Goodness gracious, has the military gotten soft on those who murder fellow soldiers?
The military has not executed a criminal outside a war zone since the 50's.
I'd rather be dead than serve life w/o parole in Levenworth. < /shudder>
There is no longer anymore hard time, but, that I also posted that on the above thread. Let me know if this helped in your opinion of USDB?
he has life without parole, son talked to some friends at the base and that's what they came down with
He will not serve a day of hard TIME ever!!
If some have not seen the thread on the history and photo's of the United States Military Barracks you can see them at Photo's: Historic United States Disciplinary Barracks (Ft. Leavenworth KS)Before and After.
You seem really upset about this. I agree that the death penalty would probably be preferable. But the death penalty is hard to get and hard to administer, even in a case that deserves it -- his sentence of life without parole in a military jail is still pretty harsh.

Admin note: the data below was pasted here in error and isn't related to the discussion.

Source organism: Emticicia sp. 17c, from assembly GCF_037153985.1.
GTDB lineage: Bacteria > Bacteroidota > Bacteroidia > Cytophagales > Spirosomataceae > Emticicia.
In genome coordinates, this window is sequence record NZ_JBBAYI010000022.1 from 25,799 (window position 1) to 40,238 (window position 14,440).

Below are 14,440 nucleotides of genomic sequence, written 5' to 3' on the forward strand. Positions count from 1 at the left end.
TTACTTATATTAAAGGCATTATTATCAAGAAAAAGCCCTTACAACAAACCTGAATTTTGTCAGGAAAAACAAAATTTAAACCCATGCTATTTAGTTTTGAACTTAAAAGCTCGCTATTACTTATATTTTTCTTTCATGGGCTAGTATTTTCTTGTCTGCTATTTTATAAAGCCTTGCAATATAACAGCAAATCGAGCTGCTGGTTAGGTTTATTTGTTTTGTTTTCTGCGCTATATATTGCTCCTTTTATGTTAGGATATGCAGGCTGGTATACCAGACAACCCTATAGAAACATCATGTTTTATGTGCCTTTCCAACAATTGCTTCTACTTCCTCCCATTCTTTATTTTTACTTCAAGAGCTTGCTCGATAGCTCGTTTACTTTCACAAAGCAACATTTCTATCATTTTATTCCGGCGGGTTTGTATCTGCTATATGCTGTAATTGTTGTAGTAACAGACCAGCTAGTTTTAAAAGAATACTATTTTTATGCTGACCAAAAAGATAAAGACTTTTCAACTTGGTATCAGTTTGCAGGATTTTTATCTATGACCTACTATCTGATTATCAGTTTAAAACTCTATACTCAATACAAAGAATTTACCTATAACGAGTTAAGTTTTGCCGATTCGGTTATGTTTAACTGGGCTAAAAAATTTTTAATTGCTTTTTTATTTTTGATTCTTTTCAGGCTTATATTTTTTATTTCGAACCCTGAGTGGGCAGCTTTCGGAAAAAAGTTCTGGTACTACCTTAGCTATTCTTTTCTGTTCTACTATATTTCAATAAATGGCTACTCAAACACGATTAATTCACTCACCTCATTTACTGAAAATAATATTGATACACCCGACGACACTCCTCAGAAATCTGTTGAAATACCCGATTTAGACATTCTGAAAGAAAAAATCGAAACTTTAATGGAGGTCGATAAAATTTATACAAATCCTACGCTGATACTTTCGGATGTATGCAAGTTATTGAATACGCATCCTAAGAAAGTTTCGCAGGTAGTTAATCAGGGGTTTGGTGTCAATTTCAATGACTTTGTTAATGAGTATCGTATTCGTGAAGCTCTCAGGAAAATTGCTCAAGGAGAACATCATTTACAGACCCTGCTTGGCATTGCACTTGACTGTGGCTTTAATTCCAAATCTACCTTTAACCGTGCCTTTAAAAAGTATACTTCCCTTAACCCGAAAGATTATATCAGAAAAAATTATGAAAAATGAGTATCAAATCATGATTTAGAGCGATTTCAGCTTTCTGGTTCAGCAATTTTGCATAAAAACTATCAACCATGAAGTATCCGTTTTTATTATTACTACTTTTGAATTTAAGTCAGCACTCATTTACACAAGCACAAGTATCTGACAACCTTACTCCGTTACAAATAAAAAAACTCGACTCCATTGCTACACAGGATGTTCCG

Thanks for the ping FMC. I agree with you, if Akbar, arguably a nut case gets the DP, what on earth possessed them to give him life?
"He left a place of safety to go to a mutual fight," she said.
I'm just guessing, but the mutual fight aspect may be the difference between the Death Penalty and prison.
It seemed to me that the Akbar case had some very unusually strong aggravating factors that called out for the death penalty. Akbar attacked several superior officers, with the enemy nearby, on the eve of their launch into battle. He basically went over to the enemy, and killed people to disrupt our combat operations.
While the murders in this case are bad (and warrant the death penalty in my opinion), it seems to me that this case lacked the overwhelming aggravating factors of the Akbar matter.
He had a fair trial.
At least he showed remorse and accepted responsibility at the end.
All he needs is a fast execution.
I try to be fair in all things and I think it is time for the military to get tough. They did so with Akbar and I think if you premeditate a murder that you should face the military death penalty. If folks cannot stomach that then at least life with NO parole.